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Exclusive: The wild west is a mystical place in indie comic anthology The Dark Gun
Looking for a comic with some real gusto in storytelling? Maybe draw down on the independent comic book called The Dark Gun, a six-issue anthology that covers the time frame between 1876 and 2016 and tells the story of an antique gun and its owners through time.
Each installment is self-contained, with a very small bridge that connects each subsequent issue. The hook is that the gun may have some mystical or supernatural influence on the person wielding it. The Dark Gun is co-created by writer Matt Durand and artist Taylan Kurtulus, and SYFY WIRE has the exclusive preview of Issue #2.
Since it's a story about a mystical revolver, what better place for the first story than the early American western frontier? That's not the average starting place for a supernatural story, but Durand told SYFY WIRE why it was logical to him: "Whenever I imagine the early West I think of a certain isolation and loneliness. Often, the people exploring the lands were in unfamiliar terrain, exposed, and had minimal amounts of light. To me that is the perfect recipe for human fears to come to the surface."
"Where your mind can play tricks on you and may question what you see or experience in the unknown. It makes you question whether something that is happening to you is of your own mind or is a supernatural occurrence."
Now, if the premise sounds familiar, one could look to the 1998 indie film The Red Violin, about an impeccably crafted violin that survived three centuries and many owners, who each have remarkable experiences with the antique instrument. Like that film, the stories in The Dark Gun vary with each owner, each place, each era, and how the gun is used.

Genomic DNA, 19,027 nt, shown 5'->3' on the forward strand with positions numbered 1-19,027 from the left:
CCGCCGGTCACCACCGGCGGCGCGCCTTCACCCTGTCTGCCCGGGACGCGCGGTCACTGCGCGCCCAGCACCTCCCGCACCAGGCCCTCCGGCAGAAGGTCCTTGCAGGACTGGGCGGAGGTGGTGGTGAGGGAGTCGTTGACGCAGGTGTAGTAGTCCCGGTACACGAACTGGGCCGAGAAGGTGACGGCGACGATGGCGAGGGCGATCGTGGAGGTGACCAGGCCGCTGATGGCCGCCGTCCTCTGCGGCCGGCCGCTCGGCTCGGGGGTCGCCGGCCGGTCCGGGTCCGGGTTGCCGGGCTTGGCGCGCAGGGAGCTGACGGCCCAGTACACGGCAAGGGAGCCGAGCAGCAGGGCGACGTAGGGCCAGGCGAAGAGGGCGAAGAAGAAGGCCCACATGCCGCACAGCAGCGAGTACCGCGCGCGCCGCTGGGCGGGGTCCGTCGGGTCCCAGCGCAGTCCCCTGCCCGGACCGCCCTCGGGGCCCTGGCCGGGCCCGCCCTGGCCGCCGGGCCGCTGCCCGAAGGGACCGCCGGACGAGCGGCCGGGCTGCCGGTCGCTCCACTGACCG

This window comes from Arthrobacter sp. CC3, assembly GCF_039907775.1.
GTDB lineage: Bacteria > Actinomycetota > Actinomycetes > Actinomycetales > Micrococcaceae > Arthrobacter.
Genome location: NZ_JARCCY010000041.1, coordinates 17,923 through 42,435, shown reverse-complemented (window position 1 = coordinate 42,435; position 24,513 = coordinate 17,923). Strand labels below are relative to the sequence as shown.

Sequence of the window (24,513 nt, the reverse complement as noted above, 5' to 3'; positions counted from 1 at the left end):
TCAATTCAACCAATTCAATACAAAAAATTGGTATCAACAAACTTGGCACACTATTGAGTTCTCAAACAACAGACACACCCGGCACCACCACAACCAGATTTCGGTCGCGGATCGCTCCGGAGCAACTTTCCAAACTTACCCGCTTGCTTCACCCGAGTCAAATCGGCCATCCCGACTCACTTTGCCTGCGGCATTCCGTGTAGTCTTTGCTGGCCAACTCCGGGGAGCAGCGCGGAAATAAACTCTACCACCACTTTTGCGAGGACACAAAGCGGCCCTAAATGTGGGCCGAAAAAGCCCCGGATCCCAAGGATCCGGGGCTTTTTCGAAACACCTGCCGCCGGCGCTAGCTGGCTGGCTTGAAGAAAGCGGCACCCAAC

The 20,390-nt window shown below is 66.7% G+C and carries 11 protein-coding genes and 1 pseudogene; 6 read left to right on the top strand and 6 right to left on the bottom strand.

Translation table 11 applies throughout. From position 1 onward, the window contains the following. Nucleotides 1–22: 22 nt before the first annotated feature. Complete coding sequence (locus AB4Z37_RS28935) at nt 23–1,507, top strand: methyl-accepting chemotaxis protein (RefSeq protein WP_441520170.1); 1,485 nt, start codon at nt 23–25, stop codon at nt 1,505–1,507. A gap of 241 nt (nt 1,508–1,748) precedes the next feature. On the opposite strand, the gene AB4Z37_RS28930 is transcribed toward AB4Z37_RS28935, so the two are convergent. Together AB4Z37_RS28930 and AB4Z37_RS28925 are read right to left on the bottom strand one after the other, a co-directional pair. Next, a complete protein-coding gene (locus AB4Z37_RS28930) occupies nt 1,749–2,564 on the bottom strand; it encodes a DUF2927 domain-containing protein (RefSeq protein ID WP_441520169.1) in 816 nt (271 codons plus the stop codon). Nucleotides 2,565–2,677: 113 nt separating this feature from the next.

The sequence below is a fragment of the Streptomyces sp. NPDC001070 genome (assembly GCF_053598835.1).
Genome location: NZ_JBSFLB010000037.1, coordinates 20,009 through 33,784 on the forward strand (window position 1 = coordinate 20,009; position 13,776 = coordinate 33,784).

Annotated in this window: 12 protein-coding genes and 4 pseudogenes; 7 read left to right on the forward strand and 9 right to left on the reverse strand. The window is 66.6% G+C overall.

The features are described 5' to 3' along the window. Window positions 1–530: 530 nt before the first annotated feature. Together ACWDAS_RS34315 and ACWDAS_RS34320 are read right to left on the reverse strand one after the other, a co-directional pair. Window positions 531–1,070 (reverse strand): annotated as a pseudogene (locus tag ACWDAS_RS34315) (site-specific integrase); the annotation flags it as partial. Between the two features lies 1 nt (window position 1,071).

"It largely stays in America," Durand teases, "with a brief detour to France during World War I. The first two issues of the story follow one family line set primarily in the western frontier. After that, the gun passes to different people in a variety of ways in a variety of different situations."
"While the story begins as a western, the genres evolve with the time frames featured in each issue. To wrap things up, the last issue of the book is broken up into two parts that explores how the gun came into existence and then flashes forward to see what a world with guns would be like a few hundred years into the future."
"They can be glamorized and they can be vilified," said Durand. "I wanted see how different people might react differently when a gun comes into their life. Each issue of the book tries to explore a different theme. This ranges from things like murder and guilt to what the symbol of a gun represents and the fears that consume both gun owners and non-gun-owners alike."
"It also looks at the role a gun plays in someone's survival and the toll that may take on them. The Dark Gun in this case serves as a way to exaggerate those reactions from people and forces the questions of what is inherent in human nature versus what an object emboldens you to do."
So much of that is conveyed in Kurtulus' artwork. Heavily influenced by Tim Sale, Mike Mignola, and Frank Miller, Kurtulus' dynamic art and lavish color palette will bring you back to re-read each issue multiple times.
"Taylan's artwork captured this tone and vibe brilliantly," Durand said of his collaborator. "The shadow compositions are dark and moody. The line work has a rough-and-tumble edge perfect for the settings of each story." Just take a look the preview pages for proof of that.
How to get the book is a little tricky right now. Each issue starts has a Kickstarter campaign for early digital delivery and printed copies. Right now, The Dark Gun #2 Kickstarter can be found here and will end March 7. After each campaign closes, the issues will eventually land digitally on Comixology, as well as on Durand's website at a later date. The Dark Gun #1, which was successfully funded last year, is currently available on Comixology.
Should Durand and Kurtulus successfully fund six issues, a printed collection is likely at a future publisher, but given the current schedule, it's not likely to happen until 2020. Check out our full six-page preview below and then consider supporting The Dark Gun on Kickstarter or on Comixology.